Nepal Joins The Chinese Checkers Game

India’s obsession with Pakistan continues. After a short break in between, we are back to square one, more so after August 5, when Delhi stripped Kashmir of its special status and divided the state into two Union Territories. Expectedly Pakistan went to town on Kashmir. It is an excellent stick with which to beat India and expose Delhi’s “perfidy.’’

So all bilateral visits are now eyed through the Pakistan/ Kashmir prism. And President Xi Jinping’s visit to Chennai for the second informal summit with Prime Minister Modi was no exception. Some questioned why Xi was invited since Beijing had expectedly sided with Pakistan on Kashmir. Was it necessary for Modi to go out of his way to entertain the leader of a country who has been sleeping with the enemy since independence?

The spectacular cultural show with the Shore temple in the background and the walk through of three monuments in Mahabalipuram was completely unnecessary as China would continue to bat for Pakistan. While China and Pakistan had always been close strategic allies, now an economic dimension has come into play, making the alliance far stronger. Pakistan’s Gwadar port in Balochistan is at the heart of Xi Jinping’s Belt and Road Initiative. Xi had already committed USD 60 billion for the massive infrastructure project s. So ties have gotten even closer.

Now there is talk of China having a military detachment to guard its infrastructure projects around Gwadar. A Chinese force in Balochistan will be an added worry for India. India has refused to be part of the Chinese Belt and Road Initiative on the grounds that some of the projects planned would pass through PoK, which India claims is part of its territory. So it is a question of sovereignty.  

India’s decision to continue engagement with China is a correct one. It is important for leaders to keep exchanging views especially in today’s volatile world. The foreign ministry is well aware that China will not abandon Pakistan. But there is a world outside the all-consuming India-Pakistan narrative, and it is this that New Delhi hopes to tap.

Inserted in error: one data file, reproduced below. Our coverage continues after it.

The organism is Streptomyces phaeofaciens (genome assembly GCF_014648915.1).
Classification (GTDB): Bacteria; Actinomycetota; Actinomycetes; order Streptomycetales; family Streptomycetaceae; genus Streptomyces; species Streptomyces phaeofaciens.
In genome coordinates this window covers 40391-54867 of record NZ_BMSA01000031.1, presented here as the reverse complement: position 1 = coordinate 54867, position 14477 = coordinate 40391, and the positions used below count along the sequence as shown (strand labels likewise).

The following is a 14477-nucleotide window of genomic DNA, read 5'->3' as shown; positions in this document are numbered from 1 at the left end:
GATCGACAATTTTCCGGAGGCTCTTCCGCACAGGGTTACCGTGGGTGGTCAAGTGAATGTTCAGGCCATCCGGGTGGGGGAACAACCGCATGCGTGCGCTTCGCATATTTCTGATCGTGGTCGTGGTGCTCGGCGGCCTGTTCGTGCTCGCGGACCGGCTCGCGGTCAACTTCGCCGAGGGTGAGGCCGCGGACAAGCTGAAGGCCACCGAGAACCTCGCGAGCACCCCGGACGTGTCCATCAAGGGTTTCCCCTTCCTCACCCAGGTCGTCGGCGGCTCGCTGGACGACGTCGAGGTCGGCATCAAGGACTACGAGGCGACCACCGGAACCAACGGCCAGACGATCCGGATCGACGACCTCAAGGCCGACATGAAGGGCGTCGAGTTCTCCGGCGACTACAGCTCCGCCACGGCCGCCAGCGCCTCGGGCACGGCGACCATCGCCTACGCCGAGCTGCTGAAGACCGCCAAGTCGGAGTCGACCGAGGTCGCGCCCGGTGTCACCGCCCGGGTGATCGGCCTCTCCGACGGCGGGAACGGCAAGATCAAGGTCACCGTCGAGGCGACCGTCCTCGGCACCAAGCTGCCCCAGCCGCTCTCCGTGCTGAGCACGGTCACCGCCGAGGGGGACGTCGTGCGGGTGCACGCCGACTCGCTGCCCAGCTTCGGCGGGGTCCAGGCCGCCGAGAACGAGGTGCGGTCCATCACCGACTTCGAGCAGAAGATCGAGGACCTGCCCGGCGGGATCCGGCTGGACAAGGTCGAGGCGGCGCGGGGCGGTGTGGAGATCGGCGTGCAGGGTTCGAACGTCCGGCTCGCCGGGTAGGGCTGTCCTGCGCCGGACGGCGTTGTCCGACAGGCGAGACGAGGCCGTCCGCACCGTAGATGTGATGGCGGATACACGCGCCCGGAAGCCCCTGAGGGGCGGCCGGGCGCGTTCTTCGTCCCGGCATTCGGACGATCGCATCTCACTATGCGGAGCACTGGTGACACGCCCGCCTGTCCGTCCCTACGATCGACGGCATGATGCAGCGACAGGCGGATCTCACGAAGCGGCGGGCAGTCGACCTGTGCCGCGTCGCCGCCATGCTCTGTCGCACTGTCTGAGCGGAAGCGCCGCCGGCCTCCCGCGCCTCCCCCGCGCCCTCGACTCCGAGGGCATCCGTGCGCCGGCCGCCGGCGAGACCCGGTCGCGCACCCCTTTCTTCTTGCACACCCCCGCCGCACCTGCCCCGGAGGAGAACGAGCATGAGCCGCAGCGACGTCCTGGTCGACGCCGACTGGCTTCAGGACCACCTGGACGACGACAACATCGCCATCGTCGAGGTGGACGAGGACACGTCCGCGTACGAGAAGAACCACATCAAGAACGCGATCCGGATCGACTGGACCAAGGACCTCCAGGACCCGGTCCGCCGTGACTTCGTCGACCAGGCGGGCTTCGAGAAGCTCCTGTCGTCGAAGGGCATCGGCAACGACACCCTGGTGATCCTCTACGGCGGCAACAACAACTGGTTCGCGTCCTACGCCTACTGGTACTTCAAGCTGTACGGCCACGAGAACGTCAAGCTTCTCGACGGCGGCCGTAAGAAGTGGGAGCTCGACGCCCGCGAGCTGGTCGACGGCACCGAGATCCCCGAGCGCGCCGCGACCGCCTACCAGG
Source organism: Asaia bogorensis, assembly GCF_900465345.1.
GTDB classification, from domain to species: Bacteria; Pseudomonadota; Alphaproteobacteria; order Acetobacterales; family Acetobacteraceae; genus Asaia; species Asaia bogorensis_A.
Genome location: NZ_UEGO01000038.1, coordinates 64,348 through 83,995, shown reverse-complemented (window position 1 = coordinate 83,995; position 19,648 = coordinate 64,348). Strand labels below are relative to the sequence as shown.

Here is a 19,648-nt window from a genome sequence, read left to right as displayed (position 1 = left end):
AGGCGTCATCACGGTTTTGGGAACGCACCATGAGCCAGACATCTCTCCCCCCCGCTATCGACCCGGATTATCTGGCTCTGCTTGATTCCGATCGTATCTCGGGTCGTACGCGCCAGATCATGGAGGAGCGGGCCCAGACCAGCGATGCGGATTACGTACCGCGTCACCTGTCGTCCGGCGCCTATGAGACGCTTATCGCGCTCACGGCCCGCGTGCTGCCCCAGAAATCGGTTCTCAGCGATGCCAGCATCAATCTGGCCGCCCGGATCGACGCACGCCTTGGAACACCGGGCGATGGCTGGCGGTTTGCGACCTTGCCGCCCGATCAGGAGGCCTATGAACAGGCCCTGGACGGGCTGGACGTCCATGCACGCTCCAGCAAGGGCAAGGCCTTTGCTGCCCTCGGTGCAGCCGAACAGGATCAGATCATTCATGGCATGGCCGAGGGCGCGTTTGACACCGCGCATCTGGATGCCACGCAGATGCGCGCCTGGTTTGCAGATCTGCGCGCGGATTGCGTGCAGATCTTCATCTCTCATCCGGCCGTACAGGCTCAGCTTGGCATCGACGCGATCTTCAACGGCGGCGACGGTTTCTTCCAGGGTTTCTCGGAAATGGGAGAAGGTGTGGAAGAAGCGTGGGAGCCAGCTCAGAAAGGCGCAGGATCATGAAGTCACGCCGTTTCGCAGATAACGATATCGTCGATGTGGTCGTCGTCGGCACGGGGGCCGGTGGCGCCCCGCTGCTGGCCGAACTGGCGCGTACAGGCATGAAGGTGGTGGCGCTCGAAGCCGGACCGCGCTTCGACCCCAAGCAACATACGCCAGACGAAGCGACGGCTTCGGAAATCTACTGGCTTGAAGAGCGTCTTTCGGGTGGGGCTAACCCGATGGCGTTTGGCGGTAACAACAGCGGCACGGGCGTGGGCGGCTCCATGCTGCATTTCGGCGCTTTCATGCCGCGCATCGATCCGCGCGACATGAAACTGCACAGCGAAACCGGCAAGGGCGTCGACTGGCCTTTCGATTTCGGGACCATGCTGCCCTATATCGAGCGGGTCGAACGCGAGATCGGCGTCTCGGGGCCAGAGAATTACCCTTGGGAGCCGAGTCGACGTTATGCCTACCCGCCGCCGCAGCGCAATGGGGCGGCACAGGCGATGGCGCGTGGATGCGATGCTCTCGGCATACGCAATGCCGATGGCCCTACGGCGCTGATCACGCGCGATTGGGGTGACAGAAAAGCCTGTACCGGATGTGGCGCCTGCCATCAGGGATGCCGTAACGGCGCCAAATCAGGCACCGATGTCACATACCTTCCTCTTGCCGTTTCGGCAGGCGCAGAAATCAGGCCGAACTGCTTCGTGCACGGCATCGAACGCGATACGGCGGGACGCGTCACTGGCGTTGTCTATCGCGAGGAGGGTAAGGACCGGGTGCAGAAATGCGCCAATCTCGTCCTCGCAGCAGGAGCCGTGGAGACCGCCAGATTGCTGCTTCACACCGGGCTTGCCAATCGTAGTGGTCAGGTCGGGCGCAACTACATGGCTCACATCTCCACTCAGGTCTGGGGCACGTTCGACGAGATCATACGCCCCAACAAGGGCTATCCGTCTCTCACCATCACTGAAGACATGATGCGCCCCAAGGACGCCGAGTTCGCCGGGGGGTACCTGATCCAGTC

Officials say they know that China will back Pakistan but that does not mean India has to stop contacts with China. Diplomacy does not work like that. The effort is to keep it just at that level and not let it develop further than that. The establishment knows that despite talk of an Asian century where India and China are working together, the two are natural rivals in Asia.

Though China is working towards replacing US as the world’s only super power of 2050, it is also making sure that in Asia it is the sole regional boss. India may have ambitions but its economy and defence needs much work to be done before it can even think of challenging China. In such a case, the only alternative is to work with other nations who also wish to contain China. India is doing just that and China recognizes the signals. Delhi need not declare it from the roof top.

The strategic shift in US-India ties, which began with the civil nuclear agreement of 2005 between Manmohan Singh and George W Bush was aimed precisely at that. That process was carried on by Singh and Barak Obama and later with Narendra Modi. The Trump-Modi equation also has much to do with Washington’s desire to use a major country in Asia like India, to contain China’s rising military and economic might in Asia. Renaming the Pacific Command as Indo-Pacific is a signal to China. India’s defence agreements with the US is also progressing with the signing of two important military pacts. The Malabar exercises between India-US and Japan is also viewed with suspicion by China.